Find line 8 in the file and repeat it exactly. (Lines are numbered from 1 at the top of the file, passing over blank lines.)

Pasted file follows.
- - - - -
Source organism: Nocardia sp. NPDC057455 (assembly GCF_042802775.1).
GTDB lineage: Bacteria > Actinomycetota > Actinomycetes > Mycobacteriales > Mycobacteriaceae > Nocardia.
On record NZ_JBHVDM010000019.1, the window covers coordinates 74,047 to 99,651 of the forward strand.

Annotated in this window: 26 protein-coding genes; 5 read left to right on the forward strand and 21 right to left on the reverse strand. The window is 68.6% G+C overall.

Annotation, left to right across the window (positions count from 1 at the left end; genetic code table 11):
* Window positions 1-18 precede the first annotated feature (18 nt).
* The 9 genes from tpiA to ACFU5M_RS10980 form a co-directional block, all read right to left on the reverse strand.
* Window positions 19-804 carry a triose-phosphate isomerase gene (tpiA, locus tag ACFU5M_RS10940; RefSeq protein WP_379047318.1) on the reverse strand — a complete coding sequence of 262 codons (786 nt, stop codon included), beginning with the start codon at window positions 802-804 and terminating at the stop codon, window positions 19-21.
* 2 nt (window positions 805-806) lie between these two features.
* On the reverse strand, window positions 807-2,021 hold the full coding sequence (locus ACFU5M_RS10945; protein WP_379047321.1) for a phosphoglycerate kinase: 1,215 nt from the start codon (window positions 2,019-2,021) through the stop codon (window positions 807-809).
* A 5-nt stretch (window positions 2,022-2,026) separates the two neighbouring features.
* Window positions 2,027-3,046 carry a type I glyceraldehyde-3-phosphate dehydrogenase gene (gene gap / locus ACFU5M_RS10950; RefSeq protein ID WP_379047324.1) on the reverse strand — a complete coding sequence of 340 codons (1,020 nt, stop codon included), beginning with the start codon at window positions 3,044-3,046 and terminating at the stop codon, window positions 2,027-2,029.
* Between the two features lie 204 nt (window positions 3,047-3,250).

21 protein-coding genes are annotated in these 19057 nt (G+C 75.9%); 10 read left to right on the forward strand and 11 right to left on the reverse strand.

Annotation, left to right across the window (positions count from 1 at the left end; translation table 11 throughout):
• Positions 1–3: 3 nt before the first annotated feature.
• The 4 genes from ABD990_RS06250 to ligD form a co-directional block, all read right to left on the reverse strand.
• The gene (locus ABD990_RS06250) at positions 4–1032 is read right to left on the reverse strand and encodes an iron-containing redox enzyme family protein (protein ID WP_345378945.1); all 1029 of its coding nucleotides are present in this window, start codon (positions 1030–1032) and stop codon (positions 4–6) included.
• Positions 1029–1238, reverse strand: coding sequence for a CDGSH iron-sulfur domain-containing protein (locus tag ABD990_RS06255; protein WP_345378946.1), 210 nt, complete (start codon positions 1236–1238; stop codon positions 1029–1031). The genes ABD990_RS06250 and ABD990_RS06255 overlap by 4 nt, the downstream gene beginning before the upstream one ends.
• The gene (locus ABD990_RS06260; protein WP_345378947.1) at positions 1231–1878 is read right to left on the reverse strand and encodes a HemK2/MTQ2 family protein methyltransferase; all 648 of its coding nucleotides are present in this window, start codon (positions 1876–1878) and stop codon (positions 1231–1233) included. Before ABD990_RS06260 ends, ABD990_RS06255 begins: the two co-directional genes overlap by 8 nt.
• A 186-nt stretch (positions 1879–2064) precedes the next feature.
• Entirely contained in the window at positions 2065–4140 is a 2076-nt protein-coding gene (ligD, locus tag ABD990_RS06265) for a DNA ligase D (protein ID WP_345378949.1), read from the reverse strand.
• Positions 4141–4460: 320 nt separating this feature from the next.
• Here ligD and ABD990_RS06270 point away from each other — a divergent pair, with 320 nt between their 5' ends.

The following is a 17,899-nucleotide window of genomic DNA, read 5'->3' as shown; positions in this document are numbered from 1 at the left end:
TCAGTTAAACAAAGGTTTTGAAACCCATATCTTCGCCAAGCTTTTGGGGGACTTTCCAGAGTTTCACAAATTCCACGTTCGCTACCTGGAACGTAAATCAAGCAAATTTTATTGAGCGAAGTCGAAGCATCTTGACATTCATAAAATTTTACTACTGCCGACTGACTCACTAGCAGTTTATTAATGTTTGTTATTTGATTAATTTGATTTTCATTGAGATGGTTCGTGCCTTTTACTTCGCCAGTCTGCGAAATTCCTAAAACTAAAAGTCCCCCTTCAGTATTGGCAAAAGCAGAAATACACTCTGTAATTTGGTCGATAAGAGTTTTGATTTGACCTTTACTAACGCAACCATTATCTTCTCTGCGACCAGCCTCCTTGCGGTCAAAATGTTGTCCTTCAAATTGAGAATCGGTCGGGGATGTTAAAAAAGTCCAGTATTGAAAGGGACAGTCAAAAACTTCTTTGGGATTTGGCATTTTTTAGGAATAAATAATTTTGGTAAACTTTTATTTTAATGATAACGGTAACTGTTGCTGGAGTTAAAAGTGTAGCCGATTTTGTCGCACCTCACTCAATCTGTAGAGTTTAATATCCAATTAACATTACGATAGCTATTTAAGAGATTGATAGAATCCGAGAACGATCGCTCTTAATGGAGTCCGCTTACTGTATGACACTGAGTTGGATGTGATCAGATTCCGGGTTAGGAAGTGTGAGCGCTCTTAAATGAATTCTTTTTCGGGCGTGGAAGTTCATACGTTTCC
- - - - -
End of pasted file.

* Window positions 19-804 carry a triose-phosphate isomerase gene (tpiA, locus tag ACFU5M_RS10940; RefSeq protein WP_379047318.1) on the reverse strand — a complete coding sequence of 262 codons (786 nt, stop codon included), beginning with the start codon at window positions 802-804 and terminating at the stop codon, window positions 19-21.